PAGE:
Style Boutique is good wholesome fun from our friends at the Big N
- Deep management experience, plenty of customisation options
- The ‘young teen girl’ vibe will unfortunately turn people away
Style Boutique is a genuine surprise. It's the kind of game that pretty much anyone can enjoy, if they give it half a chance. It's deep, challenging and addictive – and, much like the Marios and Pokemons of the world, its appeal is broader than its surface aesthetics.
Price$ 69.95 (AUD)
We’ll get something straight out of the way: Style Boutique has not been designed for gore fiends. If you can’t play a game that doesn’t involve bonus points for decapitation, you’re probably not even reading this review in the first place.
That said, there’s a surprisingly mature game beneath the girly presentation — enough so that Style Boutique will appeal to more people than it would initially seem.
Yes, it is all about fashion and clothes, and yes, it’s just women's fashion. However Boutique is closer to the many hotel/toy shop/theme park/zoo management games than The Babysitter Club.
As a boutique owner, you are responsible for buying products from wholesalers and selling them on to the customer. However, as we soon discovered at GamePro, the shoppers in the Style Boutique universe are utterly clueless. Simply on-selling clothing isn’t enough; you’ll also need to suggest what would suit each customer, based on their personal tastes and budget. Suggest the wrong thing, and they’ll walk out.
It’s not easy. Making sure you’re stocking enough to suit each customer’s wishes, suggesting the right fashion for them, and closing the sale is a fascinating process that will test your own tastes and smarts. You’ll even need to account for the season — good luck suggesting hot pants in the middle of winter!
Marketing the boutique is important too: you can also compete in catwalk contests (with each win generating extra publicity for the store), distribute virtual leaflets, and dress mannequins to attract customers. You can even hop online and set up a shop for others around the world to visit.
As a Nintendo property, Style Boutique features impressive production values. Although the game is cute overall, characters are modelled well, and the 10,000-odd pieces of clothing cover a wide range of popular fashion styles.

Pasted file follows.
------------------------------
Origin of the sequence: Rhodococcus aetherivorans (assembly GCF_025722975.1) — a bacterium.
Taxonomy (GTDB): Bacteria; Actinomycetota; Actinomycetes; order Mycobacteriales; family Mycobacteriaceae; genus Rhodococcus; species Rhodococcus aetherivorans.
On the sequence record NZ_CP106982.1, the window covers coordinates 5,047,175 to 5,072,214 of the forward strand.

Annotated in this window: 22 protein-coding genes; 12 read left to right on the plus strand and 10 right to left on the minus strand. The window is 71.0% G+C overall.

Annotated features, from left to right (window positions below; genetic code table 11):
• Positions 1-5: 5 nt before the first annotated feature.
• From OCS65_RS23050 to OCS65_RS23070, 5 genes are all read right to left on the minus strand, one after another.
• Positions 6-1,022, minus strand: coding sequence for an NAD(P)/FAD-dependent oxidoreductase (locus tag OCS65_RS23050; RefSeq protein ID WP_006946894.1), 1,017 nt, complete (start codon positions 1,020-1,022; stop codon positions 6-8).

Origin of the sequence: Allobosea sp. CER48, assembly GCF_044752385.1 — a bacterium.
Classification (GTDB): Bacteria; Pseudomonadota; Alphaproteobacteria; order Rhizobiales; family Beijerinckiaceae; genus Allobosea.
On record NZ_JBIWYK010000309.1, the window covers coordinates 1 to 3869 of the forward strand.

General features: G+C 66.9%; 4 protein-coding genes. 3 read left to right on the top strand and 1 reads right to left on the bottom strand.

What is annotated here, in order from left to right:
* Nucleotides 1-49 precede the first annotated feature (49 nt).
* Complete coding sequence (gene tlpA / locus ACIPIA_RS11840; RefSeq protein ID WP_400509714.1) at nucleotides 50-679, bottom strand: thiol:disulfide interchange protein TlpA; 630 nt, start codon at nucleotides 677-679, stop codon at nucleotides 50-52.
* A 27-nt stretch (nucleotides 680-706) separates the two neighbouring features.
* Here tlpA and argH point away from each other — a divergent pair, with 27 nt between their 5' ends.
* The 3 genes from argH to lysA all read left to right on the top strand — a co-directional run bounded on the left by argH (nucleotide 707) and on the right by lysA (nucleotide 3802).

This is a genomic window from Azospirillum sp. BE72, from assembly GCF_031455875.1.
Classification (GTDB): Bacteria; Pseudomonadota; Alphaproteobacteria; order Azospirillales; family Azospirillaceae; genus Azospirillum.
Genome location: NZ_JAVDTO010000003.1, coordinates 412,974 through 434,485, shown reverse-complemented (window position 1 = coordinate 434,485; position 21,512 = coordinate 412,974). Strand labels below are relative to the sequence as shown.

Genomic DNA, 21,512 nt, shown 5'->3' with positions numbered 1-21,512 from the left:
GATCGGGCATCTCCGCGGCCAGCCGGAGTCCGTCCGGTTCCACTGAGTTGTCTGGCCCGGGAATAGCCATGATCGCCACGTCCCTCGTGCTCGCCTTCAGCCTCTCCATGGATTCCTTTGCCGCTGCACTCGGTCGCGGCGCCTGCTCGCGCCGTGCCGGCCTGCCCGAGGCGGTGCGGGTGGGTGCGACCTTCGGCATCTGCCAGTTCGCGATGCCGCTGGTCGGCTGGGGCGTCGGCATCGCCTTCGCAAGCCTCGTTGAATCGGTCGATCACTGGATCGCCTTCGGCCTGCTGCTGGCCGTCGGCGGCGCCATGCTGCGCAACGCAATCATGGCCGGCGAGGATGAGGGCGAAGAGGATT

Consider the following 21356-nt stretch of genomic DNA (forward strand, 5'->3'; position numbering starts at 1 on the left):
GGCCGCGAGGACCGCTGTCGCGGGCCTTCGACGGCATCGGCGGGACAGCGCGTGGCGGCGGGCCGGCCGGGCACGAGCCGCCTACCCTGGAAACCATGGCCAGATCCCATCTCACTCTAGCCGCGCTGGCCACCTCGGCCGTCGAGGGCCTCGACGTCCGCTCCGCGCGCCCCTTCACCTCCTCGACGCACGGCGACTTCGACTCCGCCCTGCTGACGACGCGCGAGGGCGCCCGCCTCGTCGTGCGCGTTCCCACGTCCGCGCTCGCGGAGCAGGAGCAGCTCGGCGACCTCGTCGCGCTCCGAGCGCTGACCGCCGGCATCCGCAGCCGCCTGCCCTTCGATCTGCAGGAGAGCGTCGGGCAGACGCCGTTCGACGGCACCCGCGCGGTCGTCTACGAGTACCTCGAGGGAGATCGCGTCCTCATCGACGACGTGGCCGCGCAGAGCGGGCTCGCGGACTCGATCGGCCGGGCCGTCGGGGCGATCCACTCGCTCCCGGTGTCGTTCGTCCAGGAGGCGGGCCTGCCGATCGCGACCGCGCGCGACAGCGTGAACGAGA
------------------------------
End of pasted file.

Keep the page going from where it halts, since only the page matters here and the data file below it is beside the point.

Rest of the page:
Admittedly, the story is weak, and dialogue is uncomfortably teen-girl at time (unless you’re a teenage girl), but frankly, anyone who was able to handle Pokemon’s cute trip will be fine here.
Although it’s obvious that 99 per cent of the people who buy this game will be teen girls or younger, it’s actually a damned good sim game. There’s a fair amount of challenge to it (especially if your idea of fashion is whatever is lying on the bedroom floor), and the realistic business process involved with sourcing and stocking a living retail shop is definitely addictive.
As much as I feel the need to go and play GTA to reassert my masculinity, I can’t help but admit I was drawn into this game — it’s deep, challenging, and yes, it’s full of sass.
Follow GamePro Australia on Twitter: @GameProAu
Struggling for Christmas presents this year? Check out our Christmas Gift Guide for some top tech suggestions and more.
Join the PC World newsletter!
Most Popular Reviews
- 1 HP Stream 11 laptop
- 2 Acer Chromebook 11 (CB3-111)
- 3 Asus Zenbook UX303LN Ultrabook
- 4 Samsung's Galaxy Alpha review: A peek into the Galaxy S6
- 5 Lenovo Yoga 3 Pro hybrid Ultrabook
Best Deals on GoodGearGuide
Latest News Articles
- US rejects North Korea offer to investigate Sony hack, reaches out to China
- North Korea wants joint probe into Sony hack, warns of consequences if not
- Staples says hack may have compromised 1 million-plus payment cards
- Judge questions evidence on whether NSA spying is too broad
- Three ways enterprise software is changing
GGG Evaluation Team
First impression on unpacking the Q702 test unit was the solid feel and clean, minimalist styling.
For work use, Microsoft Word and Excel programs pre-installed on the device are adequate for preparing short documents.
The Fujitsu LifeBook UH574 allowed for great mobility without being obnoxiously heavy or clunky. Its twelve hours of battery life did not disappoint.
The screen was particularly good. It is bright and visible from most angles, however heat is an issue, particularly around the Windows button on the front, and on the back where the battery housing is located.
My first impression after unboxing the Q702 is that it is a nice looking unit. Styling is somewhat minimalist but very effective. The tablet part, once detached, has a nice weight, and no buttons or switches are located in awkward or intrusive positions.